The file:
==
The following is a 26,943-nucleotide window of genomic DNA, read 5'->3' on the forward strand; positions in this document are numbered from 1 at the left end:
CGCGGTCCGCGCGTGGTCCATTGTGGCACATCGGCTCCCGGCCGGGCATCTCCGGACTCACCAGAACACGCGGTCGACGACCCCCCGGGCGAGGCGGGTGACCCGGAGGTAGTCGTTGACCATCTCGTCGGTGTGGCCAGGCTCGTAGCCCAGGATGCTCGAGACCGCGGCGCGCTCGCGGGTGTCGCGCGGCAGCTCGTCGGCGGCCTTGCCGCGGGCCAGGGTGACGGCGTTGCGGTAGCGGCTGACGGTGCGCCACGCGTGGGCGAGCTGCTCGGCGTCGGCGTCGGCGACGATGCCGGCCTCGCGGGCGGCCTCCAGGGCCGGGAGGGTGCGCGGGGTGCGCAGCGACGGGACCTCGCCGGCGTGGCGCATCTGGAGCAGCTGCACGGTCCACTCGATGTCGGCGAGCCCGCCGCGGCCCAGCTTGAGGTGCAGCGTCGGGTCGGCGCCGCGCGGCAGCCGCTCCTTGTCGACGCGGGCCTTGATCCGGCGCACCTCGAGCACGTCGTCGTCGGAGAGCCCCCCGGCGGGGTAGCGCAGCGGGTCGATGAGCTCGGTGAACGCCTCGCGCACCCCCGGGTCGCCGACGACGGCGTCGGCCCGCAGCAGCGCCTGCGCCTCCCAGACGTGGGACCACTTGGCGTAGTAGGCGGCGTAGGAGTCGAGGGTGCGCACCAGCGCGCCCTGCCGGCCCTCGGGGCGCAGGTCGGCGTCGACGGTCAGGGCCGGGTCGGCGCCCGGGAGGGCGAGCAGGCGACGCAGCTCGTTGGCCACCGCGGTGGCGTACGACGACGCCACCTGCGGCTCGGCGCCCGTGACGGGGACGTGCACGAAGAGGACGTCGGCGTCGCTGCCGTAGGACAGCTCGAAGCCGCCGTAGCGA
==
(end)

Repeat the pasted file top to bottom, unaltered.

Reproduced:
The following is a 26,943-nucleotide window of genomic DNA, read 5'->3' on the forward strand; positions in this document are numbered from 1 at the left end:
CGCGGTCCGCGCGTGGTCCATTGTGGCACATCGGCTCCCGGCCGGGCATCTCCGGACTCACCAGAACACGCGGTCGACGACCCCCCGGGCGAGGCGGGTGACCCGGAGGTAGTCGTTGACCATCTCGTCGGTGTGGCCAGGCTCGTAGCCCAGGATGCTCGAGACCGCGGCGCGCTCGCGGGTGTCGCGCGGCAGCTCGTCGGCGGCCTTGCCGCGGGCCAGGGTGACGGCGTTGCGGTAGCGGCTGACGGTGCGCCACGCGTGGGCGAGCTGCTCGGCGTCGGCGTCGGCGACGATGCCGGCCTCGCGGGCGGCCTCCAGGGCCGGGAGGGTGCGCGGGGTGCGCAGCGACGGGACCTCGCCGGCGTGGCGCATCTGGAGCAGCTGCACGGTCCACTCGATGTCGGCGAGCCCGCCGCGGCCCAGCTTGAGGTGCAGCGTCGGGTCGGCGCCGCGCGGCAGCCGCTCCTTGTCGACGCGGGCCTTGATCCGGCGCACCTCGAGCACGTCGTCGTCGGAGAGCCCCCCGGCGGGGTAGCGCAGCGGGTCGATGAGCTCGGTGAACGCCTCGCGCACCCCCGGGTCGCCGACGACGGCGTCGGCCCGCAGCAGCGCCTGCGCCTCCCAGACGTGGGACCACTTGGCGTAGTAGGCGGCGTAGGAGTCGAGGGTGCGCACCAGCGCGCCCTGCCGGCCCTCGGGGCGCAGGTCGGCGTCGACGGTCAGGGCCGGGTCGGCGCCCGGGAGGGCGAGCAGGCGACGCAGCTCGTTGGCCACCGCGGTGGCGTACGACGACGCCACCTGCGGCTCGGCGCCCGTGACGGGGACGTGCACGAAGAGGACGTCGGCGTCGCTGCCGTAGGACAGCTCGAAGCCGCCGTAGCGA